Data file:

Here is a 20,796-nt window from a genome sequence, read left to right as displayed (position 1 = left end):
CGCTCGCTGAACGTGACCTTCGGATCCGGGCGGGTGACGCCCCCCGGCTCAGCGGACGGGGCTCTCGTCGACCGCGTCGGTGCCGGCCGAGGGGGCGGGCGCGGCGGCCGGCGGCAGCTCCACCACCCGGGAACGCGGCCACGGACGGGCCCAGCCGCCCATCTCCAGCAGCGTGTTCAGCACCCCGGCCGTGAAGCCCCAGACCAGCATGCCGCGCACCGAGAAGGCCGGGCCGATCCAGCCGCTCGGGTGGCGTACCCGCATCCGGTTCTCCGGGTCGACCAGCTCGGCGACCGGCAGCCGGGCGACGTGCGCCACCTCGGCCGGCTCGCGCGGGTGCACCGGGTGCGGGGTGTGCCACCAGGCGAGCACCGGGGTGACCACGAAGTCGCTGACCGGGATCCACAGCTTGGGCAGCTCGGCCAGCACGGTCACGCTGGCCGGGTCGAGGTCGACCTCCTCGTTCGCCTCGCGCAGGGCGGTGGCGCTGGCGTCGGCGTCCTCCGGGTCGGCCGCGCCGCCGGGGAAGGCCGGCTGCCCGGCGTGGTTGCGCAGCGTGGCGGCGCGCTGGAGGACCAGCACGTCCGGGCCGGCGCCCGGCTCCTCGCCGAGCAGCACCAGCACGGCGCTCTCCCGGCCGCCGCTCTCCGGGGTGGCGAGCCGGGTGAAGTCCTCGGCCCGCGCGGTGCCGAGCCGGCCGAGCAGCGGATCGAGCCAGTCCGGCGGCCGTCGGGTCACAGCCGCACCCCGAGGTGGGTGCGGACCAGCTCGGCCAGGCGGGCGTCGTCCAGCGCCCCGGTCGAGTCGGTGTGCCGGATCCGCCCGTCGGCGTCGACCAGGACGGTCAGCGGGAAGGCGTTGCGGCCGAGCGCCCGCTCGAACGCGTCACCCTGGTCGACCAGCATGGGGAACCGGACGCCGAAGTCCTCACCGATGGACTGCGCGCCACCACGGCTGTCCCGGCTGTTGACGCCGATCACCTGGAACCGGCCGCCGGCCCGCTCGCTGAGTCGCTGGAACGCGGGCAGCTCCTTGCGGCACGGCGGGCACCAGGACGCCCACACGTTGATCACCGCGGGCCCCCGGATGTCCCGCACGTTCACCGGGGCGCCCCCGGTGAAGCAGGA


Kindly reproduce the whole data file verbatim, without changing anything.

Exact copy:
Here is a 20,796-nt window from a genome sequence, read left to right as displayed (position 1 = left end):
CGCTCGCTGAACGTGACCTTCGGATCCGGGCGGGTGACGCCCCCCGGCTCAGCGGACGGGGCTCTCGTCGACCGCGTCGGTGCCGGCCGAGGGGGCGGGCGCGGCGGCCGGCGGCAGCTCCACCACCCGGGAACGCGGCCACGGACGGGCCCAGCCGCCCATCTCCAGCAGCGTGTTCAGCACCCCGGCCGTGAAGCCCCAGACCAGCATGCCGCGCACCGAGAAGGCCGGGCCGATCCAGCCGCTCGGGTGGCGTACCCGCATCCGGTTCTCCGGGTCGACCAGCTCGGCGACCGGCAGCCGGGCGACGTGCGCCACCTCGGCCGGCTCGCGCGGGTGCACCGGGTGCGGGGTGTGCCACCAGGCGAGCACCGGGGTGACCACGAAGTCGCTGACCGGGATCCACAGCTTGGGCAGCTCGGCCAGCACGGTCACGCTGGCCGGGTCGAGGTCGACCTCCTCGTTCGCCTCGCGCAGGGCGGTGGCGCTGGCGTCGGCGTCCTCCGGGTCGGCCGCGCCGCCGGGGAAGGCCGGCTGCCCGGCGTGGTTGCGCAGCGTGGCGGCGCGCTGGAGGACCAGCACGTCCGGGCCGGCGCCCGGCTCCTCGCCGAGCAGCACCAGCACGGCGCTCTCCCGGCCGCCGCTCTCCGGGGTGGCGAGCCGGGTGAAGTCCTCGGCCCGCGCGGTGCCGAGCCGGCCGAGCAGCGGATCGAGCCAGTCCGGCGGCCGTCGGGTCACAGCCGCACCCCGAGGTGGGTGCGGACCAGCTCGGCCAGGCGGGCGTCGTCCAGCGCCCCGGTCGAGTCGGTGTGCCGGATCCGCCCGTCGGCGTCGACCAGGACGGTCAGCGGGAAGGCGTTGCGGCCGAGCGCCCGCTCGAACGCGTCACCCTGGTCGACCAGCATGGGGAACCGGACGCCGAAGTCCTCACCGATGGACTGCGCGCCACCACGGCTGTCCCGGCTGTTGACGCCGATCACCTGGAACCGGCCGCCGGCCCGCTCGCTGAGTCGCTGGAACGCGGGCAGCTCCTTGCGGCACGGCGGGCACCAGGACGCCCACACGTTGATCACCGCGGGCCCCCGGATGTCCCGCACGTTCACCGGGGCGCCCCCGGTGAAGCAGGA